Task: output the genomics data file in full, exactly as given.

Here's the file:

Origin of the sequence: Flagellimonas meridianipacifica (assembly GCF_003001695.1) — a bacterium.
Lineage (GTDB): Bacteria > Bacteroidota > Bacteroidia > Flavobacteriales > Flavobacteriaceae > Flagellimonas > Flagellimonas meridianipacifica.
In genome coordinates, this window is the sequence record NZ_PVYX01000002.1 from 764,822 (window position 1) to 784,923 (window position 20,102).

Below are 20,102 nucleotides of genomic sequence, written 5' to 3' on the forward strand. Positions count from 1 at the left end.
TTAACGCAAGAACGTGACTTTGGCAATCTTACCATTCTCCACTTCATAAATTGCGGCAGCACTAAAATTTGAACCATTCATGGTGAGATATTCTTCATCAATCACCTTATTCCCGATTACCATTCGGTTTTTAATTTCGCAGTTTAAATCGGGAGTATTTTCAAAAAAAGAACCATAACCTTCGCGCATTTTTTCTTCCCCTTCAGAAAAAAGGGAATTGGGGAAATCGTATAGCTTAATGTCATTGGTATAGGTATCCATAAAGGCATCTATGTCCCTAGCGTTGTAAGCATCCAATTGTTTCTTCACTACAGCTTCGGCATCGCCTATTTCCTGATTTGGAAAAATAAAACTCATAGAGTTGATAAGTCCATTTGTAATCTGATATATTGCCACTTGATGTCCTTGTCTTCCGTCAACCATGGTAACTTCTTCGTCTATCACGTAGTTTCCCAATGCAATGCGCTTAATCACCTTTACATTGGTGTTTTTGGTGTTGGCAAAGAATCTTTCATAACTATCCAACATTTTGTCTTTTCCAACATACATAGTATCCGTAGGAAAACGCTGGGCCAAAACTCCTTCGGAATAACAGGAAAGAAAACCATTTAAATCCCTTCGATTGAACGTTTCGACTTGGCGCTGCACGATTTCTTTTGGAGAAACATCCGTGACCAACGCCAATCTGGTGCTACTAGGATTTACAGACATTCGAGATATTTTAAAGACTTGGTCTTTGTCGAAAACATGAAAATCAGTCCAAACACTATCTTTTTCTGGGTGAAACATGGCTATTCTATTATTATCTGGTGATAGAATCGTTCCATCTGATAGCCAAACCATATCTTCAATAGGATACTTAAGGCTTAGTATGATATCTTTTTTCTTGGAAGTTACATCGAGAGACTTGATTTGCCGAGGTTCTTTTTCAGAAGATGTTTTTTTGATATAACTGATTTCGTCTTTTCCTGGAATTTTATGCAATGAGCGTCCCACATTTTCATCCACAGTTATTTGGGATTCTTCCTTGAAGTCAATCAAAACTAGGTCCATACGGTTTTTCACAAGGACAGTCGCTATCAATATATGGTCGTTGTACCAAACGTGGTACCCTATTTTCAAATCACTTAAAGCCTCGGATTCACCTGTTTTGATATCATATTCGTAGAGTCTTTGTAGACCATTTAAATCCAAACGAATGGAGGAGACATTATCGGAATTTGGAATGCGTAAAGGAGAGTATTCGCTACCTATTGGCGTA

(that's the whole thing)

Origin of the sequence: Flagellimonas meridianipacifica (assembly GCF_003001695.1) — a bacterium.
Lineage (GTDB): Bacteria > Bacteroidota > Bacteroidia > Flavobacteriales > Flavobacteriaceae > Flagellimonas > Flagellimonas meridianipacifica.
In genome coordinates, this window is the sequence record NZ_PVYX01000002.1 from 764,822 (window position 1) to 784,923 (window position 20,102).

Below are 20,102 nucleotides of genomic sequence, written 5' to 3' on the forward strand. Positions count from 1 at the left end.
TTAACGCAAGAACGTGACTTTGGCAATCTTACCATTCTCCACTTCATAAATTGCGGCAGCACTAAAATTTGAACCATTCATGGTGAGATATTCTTCATCAATCACCTTATTCCCGATTACCATTCGGTTTTTAATTTCGCAGTTTAAATCGGGAGTATTTTCAAAAAAAGAACCATAACCTTCGCGCATTTTTTCTTCCCCTTCAGAAAAAAGGGAATTGGGGAAATCGTATAGCTTAATGTCATTGGTATAGGTATCCATAAAGGCATCTATGTCCCTAGCGTTGTAAGCATCCAATTGTTTCTTCACTACAGCTTCGGCATCGCCTATTTCCTGATTTGGAAAAATAAAACTCATAGAGTTGATAAGTCCATTTGTAATCTGATATATTGCCACTTGATGTCCTTGTCTTCCGTCAACCATGGTAACTTCTTCGTCTATCACGTAGTTTCCCAATGCAATGCGCTTAATCACCTTTACATTGGTGTTTTTGGTGTTGGCAAAGAATCTTTCATAACTATCCAACATTTTGTCTTTTCCAACATACATAGTATCCGTAGGAAAACGCTGGGCCAAAACTCCTTCGGAATAACAGGAAAGAAAACCATTTAAATCCCTTCGATTGAACGTTTCGACTTGGCGCTGCACGATTTCTTTTGGAGAAACATCCGTGACCAACGCCAATCTGGTGCTACTAGGATTTACAGACATTCGAGATATTTTAAAGACTTGGTCTTTGTCGAAAACATGAAAATCAGTCCAAACACTATCTTTTTCTGGGTGAAACATGGCTATTCTATTATTATCTGGTGATAGAATCGTTCCATCTGATAGCCAAACCATATCTTCAATAGGATACTTAAGGCTTAGTATGATATCTTTTTTCTTGGAAGTTACATCGAGAGACTTGATTTGCCGAGGTTCTTTTTCAGAAGATGTTTTTTTGATATAACTGATTTCGTCTTTTCCTGGAATTTTATGCAATGAGCGTCCCACATTTTCATCCACAGTTATTTGGGATTCTTCCTTGAAGTCAATCAAAACTAGGTCCATACGGTTTTTCACAAGGACAGTCGCTATCAATATATGGTCGTTGTACCAAACGTGGTACCCTATTTTCAAATCACTTAAAGCCTCGGATTCACCTGTTTTGATATCATATTCGTAGAGTCTTTGTAGACCATTTAAATCCAAACGAATGGAGGAGACATTATCGGAATTTGGAATGCGTAAAGGAGAGTATTCGCTACCTATTGGCGTA